Rollers of the conveyor device 33 that are provided in the receiving chamber 3 can reinforce the feeding of material, if necessary. Moreover, if the through opening 19 is large enough, they can mesh with the milling rotor 14 as they work.
The rollers 34, 42 and the milling rotor 14 can be embodied of different sizes. They can also rotate at different rotary speeds, either in meshing or nonmeshing fashion. Furthermore, as needed they can operate in the same direction or in contrary directions. Furthermore, a turner can be provided between the carrier 39 and the holder 7, in order to pivot the milling apparatus 1 on the carrier 39. The pivot axis is indicated by a dot-dashed line 59 in
A versatile milling apparatus 1 has a bucket 2 with a receiving chamber 3 and has a milling unit 54 with a milling rotor 14. The receiving chamber 3 has a receiving opening 4 and is embodied as a bucket 2. On the bottom of the bucket 2, a through opening 19 is provided, which leads into a milling chamber 12. The milling rotor 14 disposed in it can move material 44 both into the receiving chamber 3 and out of it again. To achieve both modes of operation, in a first embodiment a drive mechanism 51 rotating in a predetermined direction D is provided; a beating arm 16 is associated with the first mode of operation, and a further beating arm 24 is associated with the second mode of operation. In another embodiment, which makes do with a single beating arm 16, the milling unit 54 can be operated in two different working positions via a turner. The positions differ from one another by a 180° rotation about a vertical axis 58 that is perpendicular to the axis of rotation of the milling rotor 14. Alternatively, it is possible to turn only the milling rotor 14 around, or to replace it with a milling rotor mirror-symmetrical to it. In that case, the drive mechanism 51 is embodied reversibly.
The invention has been described in detail with respect to preferred embodiments, and it will now be apparent from the foregoing to those skilled in the art, that changes and modifications may be made without departing from the invention in its broader aspects, and the invention, therefore, as defined in the appended claims, is intended to cover all such changes and modifications that fall within the true spirit of the invention.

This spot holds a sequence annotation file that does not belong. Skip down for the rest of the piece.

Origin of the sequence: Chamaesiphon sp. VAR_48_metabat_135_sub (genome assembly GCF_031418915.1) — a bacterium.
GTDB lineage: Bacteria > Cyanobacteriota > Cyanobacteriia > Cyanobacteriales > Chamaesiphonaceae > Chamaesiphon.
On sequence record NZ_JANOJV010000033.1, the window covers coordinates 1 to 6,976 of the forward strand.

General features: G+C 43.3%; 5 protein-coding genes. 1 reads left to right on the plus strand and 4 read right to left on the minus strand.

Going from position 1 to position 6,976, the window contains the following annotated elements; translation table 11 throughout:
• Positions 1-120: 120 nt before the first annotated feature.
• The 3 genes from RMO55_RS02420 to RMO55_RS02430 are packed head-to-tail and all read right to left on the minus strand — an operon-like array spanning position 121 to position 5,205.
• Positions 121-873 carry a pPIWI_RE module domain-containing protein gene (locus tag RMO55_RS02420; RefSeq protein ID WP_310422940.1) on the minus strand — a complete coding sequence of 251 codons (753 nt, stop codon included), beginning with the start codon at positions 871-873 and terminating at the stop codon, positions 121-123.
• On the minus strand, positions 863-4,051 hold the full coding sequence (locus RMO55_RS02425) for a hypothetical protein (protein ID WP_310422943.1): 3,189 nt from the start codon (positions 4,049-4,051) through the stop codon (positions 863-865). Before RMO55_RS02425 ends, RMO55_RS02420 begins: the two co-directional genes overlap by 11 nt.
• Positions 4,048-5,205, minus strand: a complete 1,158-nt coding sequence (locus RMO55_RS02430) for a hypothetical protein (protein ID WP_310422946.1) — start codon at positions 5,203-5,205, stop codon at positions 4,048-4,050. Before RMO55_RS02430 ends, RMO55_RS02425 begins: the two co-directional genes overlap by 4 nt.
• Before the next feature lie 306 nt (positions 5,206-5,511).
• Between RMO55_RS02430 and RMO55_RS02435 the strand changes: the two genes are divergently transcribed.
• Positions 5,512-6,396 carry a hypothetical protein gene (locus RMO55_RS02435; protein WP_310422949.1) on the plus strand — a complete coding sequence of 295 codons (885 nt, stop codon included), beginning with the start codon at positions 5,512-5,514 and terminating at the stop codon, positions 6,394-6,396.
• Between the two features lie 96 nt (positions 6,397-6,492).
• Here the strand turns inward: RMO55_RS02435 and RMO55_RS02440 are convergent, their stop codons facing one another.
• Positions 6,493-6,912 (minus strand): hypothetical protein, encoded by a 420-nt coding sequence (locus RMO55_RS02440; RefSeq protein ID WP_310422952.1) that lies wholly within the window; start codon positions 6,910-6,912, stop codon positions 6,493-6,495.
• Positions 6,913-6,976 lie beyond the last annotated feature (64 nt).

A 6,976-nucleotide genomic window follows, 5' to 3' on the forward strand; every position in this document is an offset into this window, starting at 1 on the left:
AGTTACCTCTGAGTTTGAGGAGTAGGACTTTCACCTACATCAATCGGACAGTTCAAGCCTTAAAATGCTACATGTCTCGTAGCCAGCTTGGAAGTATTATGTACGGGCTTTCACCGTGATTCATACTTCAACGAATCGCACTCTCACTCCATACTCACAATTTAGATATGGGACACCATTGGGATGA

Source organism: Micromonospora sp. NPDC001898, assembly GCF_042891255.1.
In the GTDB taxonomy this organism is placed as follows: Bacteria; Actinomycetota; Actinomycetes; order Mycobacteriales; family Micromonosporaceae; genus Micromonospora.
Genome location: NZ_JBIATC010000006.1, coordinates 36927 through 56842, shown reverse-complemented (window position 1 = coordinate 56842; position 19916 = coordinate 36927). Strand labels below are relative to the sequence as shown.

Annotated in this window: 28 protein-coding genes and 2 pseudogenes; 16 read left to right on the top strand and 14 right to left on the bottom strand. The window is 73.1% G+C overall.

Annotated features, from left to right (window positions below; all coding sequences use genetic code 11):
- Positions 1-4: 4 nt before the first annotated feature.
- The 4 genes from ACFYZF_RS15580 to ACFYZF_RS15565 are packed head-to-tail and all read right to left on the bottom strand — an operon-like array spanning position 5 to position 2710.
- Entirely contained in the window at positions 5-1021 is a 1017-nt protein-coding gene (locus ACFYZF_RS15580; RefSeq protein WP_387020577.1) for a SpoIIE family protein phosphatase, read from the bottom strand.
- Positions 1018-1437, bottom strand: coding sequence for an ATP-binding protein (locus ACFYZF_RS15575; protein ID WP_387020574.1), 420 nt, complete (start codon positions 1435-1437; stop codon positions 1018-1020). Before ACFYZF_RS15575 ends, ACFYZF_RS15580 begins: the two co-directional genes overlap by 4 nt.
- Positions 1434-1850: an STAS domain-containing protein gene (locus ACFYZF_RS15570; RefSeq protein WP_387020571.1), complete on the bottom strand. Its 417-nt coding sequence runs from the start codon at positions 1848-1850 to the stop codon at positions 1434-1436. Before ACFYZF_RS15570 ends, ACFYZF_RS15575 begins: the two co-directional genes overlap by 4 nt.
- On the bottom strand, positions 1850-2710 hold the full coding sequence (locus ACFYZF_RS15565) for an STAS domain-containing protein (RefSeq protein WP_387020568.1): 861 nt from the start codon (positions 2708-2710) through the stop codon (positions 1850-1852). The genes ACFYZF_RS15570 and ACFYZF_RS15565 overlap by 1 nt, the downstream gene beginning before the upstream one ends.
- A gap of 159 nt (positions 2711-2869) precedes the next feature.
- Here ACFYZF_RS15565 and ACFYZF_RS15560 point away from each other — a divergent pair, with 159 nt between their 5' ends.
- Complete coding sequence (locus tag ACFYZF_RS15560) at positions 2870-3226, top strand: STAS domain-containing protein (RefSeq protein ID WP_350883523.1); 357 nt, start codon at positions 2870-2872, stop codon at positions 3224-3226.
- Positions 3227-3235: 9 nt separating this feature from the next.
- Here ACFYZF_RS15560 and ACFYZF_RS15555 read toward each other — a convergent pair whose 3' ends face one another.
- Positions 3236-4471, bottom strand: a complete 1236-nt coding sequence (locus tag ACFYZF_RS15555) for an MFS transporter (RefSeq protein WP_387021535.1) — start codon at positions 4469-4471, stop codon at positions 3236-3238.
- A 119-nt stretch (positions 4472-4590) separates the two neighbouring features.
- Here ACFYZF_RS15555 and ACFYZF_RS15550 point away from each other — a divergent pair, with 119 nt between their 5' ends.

|Cited Patent||Filing date||Publication date||Applicant||Title|
|US540092 *||Dec 28, 1894||May 28, 1895||Castrating-forceps|
|US3122398 *||Dec 6, 1961||Feb 25, 1964||Augustine J Tucker||Material handling apparatus|
|US3891342 *||Feb 15, 1974||Jun 24, 1975||Track Pack Corp||Backhoe compactor/scraper apparatus|
|US4113023 *||Dec 6, 1976||Sep 12, 1978||Baskett Theodore N||Multiple shaft, ground-raking attachment for bucket-equipped tractors|
|US4259795 *||Jun 19, 1979||Apr 7, 1981||Ihc Holland N.V.||Dragging type cutter head for a suction dredger|
|US4607799 *||May 30, 1985||Aug 26, 1986||Currie Bobby R||Mobile stone crusher|
|US4637753 *||Nov 19, 1984||Jan 20, 1987||Cmi Corporation||Road planar having particle reducing means|
|US4785560 *||Jan 16, 1987||Nov 22, 1988||R. A. Hanson Company, Inc.||Continuous excavating apparatus|
|US4793732 *||Jan 21, 1988||Dec 27, 1988||Jordon Robert L||Pavement slot cutter|
|US4803789 *||Feb 6, 1987||Feb 14, 1989||Alfred Hackmack||Milling device|
|US5154363 *||Aug 31, 1990||Oct 13, 1992||Eddy William A||Reciprocating action miller|
|US5423137 *||Nov 12, 1993||Jun 13, 1995||Cochran; Gary L.||Pavement cutting and excavating tool|
|US5485689 *||Jun 17, 1994||Jan 23, 1996||Ideachip Oy||Bucket crusher|
|US5491914 *||Aug 8, 1994||Feb 20, 1996||Negishi; Jinichiro||Bucket equipped with mixing device, excavation machine having the bucket, and soil improvement method using the excavation machine|
|US5619811 *||Jun 23, 1993||Apr 15, 1997||Yrjoelae; Mikko||Bucket equipped with grinding and loosening device|